Title:
Method and apparatus for reducing the number of switching transitions in a voltage source inverter
United States Patent 4559593


Abstract:
A method and apparatus for controlling switches in an n-phase static inverter of the bridge type is disclosed wherein the inverter includes n pairs of switches connected across two DC voltages, with a phase output being developed at the junction between switches of each pair. In such an inverter, at any particular time, n1 phase outputs are connected to one of the DC voltages while n2 phase outputs are connected to the other DC voltage, where n1 ≤n2 and n1 +n2 =n. The n1 phase outputs are identified by logic circuitry and the switches associated with such phase outputs are operated during times when a pulse width modulation waveform is in a low state so that all phase outputs are connected to the same DC voltage. The method and apparatus of the present invention reduces the number of switching occurrences to the minimum required to achieve defined applied voltage pulse width modulation. Further, the method and apparatus of the present invention does not result in the generation of regenerative currents, and hence various types of DC sources may be used and the DC bus filter may be reduced or eliminated.



Inventors:
Glennon, Timothy F. (Rockford, IL)
Application Number:
06/534170
Publication Date:
12/17/1985
Filing Date:
09/19/1983
Assignee:
Sundstrand Corporation (Rockford, IL)
Primary Class:
Other Classes:
363/98
International Classes:
H02M7/5387; (IPC1-7): H02M1/14
Field of Search:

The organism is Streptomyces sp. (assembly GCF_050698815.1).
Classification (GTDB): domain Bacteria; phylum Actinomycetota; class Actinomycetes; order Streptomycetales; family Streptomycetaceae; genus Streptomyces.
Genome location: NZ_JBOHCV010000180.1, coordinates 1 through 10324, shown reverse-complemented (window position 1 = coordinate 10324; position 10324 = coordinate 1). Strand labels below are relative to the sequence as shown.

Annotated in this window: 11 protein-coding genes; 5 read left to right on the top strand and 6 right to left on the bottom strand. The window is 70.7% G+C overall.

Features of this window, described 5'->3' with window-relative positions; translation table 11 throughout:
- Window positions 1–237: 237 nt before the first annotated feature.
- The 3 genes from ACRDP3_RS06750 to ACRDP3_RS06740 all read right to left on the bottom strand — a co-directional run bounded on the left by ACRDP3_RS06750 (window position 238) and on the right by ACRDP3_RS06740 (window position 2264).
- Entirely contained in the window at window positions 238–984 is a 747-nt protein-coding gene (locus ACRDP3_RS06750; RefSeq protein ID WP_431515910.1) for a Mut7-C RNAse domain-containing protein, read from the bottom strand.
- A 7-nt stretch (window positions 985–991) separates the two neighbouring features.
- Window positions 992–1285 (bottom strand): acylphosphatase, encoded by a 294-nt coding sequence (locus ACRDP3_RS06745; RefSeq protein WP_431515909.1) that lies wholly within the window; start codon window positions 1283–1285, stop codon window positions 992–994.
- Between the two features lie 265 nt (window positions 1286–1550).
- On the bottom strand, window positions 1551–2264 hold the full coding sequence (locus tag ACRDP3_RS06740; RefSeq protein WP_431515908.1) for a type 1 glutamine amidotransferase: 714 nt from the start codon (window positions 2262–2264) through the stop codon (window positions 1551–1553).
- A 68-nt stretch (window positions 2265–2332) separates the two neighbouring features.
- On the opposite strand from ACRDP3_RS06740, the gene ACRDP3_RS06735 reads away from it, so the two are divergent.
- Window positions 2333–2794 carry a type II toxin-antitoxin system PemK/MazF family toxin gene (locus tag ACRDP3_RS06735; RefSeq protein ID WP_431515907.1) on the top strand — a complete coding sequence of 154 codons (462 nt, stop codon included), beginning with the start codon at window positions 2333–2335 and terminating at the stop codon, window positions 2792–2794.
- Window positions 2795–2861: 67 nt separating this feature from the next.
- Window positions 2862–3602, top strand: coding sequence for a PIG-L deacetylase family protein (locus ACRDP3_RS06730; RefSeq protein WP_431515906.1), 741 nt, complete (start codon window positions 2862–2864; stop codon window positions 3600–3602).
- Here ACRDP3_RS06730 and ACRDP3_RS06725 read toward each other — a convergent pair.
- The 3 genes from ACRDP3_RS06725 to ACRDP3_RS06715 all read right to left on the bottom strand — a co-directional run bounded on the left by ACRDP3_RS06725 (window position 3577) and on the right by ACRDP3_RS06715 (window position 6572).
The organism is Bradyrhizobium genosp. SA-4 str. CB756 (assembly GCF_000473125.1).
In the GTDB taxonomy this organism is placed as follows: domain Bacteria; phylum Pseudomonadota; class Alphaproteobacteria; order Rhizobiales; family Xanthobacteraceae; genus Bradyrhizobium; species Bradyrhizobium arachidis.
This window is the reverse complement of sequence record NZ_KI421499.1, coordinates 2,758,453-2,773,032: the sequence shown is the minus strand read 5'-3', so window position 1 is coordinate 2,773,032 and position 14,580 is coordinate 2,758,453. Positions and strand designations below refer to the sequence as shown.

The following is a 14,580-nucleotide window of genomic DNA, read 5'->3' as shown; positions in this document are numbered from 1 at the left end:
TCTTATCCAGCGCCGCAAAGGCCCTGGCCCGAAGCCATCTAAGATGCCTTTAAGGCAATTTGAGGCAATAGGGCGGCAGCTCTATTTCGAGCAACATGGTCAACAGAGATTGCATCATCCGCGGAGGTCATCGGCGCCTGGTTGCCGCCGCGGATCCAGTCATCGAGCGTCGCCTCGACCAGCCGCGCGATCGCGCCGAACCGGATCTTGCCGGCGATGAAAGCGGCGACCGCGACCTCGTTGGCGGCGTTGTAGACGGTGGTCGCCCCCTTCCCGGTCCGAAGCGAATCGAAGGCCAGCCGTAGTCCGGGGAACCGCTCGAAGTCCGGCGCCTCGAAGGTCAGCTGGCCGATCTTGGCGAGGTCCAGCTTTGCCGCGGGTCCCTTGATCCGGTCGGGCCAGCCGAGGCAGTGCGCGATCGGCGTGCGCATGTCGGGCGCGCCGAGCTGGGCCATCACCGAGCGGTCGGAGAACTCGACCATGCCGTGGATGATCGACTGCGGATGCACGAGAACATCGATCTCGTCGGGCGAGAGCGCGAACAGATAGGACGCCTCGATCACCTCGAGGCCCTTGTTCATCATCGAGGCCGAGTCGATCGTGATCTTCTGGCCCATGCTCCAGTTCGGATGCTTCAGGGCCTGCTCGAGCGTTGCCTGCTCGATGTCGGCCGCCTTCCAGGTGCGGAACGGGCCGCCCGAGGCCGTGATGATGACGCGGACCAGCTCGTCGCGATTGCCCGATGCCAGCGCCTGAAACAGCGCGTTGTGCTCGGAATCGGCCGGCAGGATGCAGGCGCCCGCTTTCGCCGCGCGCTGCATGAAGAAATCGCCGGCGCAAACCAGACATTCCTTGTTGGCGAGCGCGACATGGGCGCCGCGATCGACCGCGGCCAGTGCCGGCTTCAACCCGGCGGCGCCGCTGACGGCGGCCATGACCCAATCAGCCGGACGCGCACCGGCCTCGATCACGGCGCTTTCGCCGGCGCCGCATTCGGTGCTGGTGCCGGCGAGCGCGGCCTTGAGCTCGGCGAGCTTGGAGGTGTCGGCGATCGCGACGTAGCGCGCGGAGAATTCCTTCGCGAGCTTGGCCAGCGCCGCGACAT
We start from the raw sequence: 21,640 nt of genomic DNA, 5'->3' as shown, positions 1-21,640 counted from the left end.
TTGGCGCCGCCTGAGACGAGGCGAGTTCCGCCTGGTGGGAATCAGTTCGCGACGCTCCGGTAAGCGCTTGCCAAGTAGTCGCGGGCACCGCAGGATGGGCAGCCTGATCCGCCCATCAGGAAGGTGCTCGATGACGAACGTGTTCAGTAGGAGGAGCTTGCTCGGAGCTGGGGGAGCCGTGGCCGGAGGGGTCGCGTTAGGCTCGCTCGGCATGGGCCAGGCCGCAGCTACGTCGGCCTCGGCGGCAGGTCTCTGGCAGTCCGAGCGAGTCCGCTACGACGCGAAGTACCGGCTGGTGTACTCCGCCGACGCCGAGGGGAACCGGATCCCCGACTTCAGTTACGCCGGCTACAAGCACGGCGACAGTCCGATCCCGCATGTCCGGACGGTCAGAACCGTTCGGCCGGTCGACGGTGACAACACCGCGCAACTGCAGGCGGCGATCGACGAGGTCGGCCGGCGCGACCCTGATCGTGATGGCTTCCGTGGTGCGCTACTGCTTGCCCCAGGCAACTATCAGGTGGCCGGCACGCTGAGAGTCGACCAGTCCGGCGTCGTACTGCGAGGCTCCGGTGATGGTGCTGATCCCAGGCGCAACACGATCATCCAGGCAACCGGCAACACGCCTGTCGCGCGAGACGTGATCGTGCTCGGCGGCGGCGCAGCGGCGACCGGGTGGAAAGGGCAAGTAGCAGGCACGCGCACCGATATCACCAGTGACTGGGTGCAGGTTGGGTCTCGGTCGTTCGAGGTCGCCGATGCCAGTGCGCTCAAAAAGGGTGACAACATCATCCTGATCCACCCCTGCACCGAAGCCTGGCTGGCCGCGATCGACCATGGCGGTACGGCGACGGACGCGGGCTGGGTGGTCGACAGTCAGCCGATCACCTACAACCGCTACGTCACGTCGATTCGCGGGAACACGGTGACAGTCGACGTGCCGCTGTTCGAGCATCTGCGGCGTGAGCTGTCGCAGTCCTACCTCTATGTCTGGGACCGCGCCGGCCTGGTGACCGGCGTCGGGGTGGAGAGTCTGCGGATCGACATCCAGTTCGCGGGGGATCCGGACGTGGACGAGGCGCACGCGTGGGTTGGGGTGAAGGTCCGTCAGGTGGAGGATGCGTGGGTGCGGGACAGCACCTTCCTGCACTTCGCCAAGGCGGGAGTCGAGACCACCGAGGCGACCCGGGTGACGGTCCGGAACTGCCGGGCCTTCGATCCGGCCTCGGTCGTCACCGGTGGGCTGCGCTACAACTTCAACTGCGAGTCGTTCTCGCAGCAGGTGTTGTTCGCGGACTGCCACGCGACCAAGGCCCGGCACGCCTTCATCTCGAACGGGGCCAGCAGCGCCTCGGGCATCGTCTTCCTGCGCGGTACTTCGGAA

363/15, 363/16, 363/17, 363/98, 363/39, 363/40, 363/41, 363/56, 363/63, 363/132, 318/801, 318/802
View Patent Images:



Foreign References:
NL6709086A1968-01-08
Primary Examiner:
Wong; Peter S.
Assistant Examiner:
Ault; Anita M.
Attorney, Agent or Firm:
WOOD, DALTON, PHILLIPS, MASON & ROWE (20 N. WACKER DR., CHICAGO, IL, 60606, US)
Claims:
I claim:

1. An improved method of operating a voltage source inverter which generates n-phase AC voltages from a DC source which develops two voltage levels on two rails, the inverter having n pairs of switches coupled across the two rails which are operated in on and off states to connect a junction between the switches of a pair to one of the rails to develop a phase output at the junction, the inverter being controlled by n-phase logic circuitry which receives a clock signal and a pulse width modulated, or PWM, wave switching between a high and a low state, the improvement comprising:

generating n phase timing waveforms from the clock signal, each phase timing waveform representing the condition of a pair of switches in the inverter when the PWM wave is in the high state;